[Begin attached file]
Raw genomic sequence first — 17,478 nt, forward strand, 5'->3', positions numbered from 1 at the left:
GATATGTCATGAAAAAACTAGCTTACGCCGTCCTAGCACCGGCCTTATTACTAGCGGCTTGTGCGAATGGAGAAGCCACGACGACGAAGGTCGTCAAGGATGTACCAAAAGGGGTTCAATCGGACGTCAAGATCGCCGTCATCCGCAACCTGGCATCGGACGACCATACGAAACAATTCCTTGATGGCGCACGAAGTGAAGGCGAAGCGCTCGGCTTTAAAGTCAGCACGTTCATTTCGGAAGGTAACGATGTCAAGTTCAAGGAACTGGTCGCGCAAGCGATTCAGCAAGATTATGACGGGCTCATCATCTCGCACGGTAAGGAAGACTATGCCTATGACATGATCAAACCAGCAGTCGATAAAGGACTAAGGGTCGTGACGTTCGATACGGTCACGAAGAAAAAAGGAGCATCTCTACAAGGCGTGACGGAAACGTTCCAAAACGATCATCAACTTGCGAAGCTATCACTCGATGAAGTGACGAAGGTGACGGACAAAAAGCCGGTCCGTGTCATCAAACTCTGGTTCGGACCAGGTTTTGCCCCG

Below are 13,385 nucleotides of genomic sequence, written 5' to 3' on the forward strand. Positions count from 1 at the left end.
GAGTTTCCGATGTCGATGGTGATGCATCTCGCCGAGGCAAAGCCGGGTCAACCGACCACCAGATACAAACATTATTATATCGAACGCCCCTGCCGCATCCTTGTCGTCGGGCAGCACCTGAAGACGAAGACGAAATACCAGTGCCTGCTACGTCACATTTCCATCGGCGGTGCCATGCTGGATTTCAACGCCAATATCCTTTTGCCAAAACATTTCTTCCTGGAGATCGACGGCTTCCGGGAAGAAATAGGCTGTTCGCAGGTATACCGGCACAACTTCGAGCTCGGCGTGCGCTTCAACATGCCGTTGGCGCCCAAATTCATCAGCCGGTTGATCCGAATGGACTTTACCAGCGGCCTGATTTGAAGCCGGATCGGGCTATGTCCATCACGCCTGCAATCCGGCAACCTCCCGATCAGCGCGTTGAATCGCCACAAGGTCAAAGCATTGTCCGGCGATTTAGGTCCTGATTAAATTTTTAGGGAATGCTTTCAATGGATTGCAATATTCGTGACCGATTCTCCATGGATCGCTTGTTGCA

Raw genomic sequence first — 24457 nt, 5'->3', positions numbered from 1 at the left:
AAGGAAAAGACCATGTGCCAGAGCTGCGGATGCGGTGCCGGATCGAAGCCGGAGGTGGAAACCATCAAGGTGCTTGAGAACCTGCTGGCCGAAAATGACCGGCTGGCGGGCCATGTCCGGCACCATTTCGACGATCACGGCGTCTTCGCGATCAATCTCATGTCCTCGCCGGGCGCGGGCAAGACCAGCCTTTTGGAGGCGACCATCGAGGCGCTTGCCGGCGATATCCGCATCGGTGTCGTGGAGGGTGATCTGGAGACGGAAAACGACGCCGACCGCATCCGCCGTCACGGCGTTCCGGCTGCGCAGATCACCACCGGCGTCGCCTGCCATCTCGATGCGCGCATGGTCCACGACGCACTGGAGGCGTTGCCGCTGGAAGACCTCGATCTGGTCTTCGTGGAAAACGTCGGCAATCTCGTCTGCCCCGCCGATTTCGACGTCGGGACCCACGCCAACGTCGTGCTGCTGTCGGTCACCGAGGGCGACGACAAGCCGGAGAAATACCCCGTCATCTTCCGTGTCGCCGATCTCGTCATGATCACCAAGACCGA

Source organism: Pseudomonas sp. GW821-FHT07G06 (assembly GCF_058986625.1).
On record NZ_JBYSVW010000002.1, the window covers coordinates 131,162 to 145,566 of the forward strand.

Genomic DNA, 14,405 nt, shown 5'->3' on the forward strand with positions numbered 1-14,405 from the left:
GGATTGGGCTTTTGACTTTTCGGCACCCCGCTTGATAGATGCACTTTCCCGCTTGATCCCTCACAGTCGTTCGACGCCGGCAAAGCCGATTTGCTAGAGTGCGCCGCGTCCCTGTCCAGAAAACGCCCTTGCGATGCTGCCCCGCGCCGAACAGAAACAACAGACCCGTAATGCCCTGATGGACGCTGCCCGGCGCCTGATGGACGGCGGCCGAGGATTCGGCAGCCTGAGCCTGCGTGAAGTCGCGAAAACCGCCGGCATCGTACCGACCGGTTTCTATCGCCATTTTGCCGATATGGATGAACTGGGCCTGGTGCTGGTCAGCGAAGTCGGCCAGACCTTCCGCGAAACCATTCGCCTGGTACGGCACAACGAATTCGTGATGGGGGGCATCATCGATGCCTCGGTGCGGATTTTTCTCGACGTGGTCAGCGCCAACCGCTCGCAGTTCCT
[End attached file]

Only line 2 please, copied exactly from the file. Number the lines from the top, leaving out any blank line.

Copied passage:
GATATGTCATGAAAAAACTAGCTTACGCCGTCCTAGCACCGGCCTTATTACTAGCGGCTTGTGCGAATGGAGAAGCCACGACGACGAAGGTCGTCAAGGATGTACCAAAAGGGGTTCAATCGGACGTCAAGATCGCCGTCATCCGCAACCTGGCATCGGACGACCATACGAAACAATTCCTTGATGGCGCACGAAGTGAAGGCGAAGCGCTCGGCTTTAAAGTCAGCACGTTCATTTCGGAAGGTAACGATGTCAAGTTCAAGGAACTGGTCGCGCAAGCGATTCAGCAAGATTATGACGGGCTCATCATCTCGCACGGTAAGGAAGACTATGCCTATGACATGATCAAACCAGCAGTCGATAAAGGACTAAGGGTCGTGACGTTCGATACGGTCACGAAGAAAAAAGGAGCATCTCTACAAGGCGTGACGGAAACGTTCCAAAACGATCATCAACTTGCGAAGCTATCACTCGATGAAGTGACGAAGGTGACGGACAAAAAGCCGGTCCGTGTCATCAAACTCTGGTTCGGACCAGGTTTTGCCCCG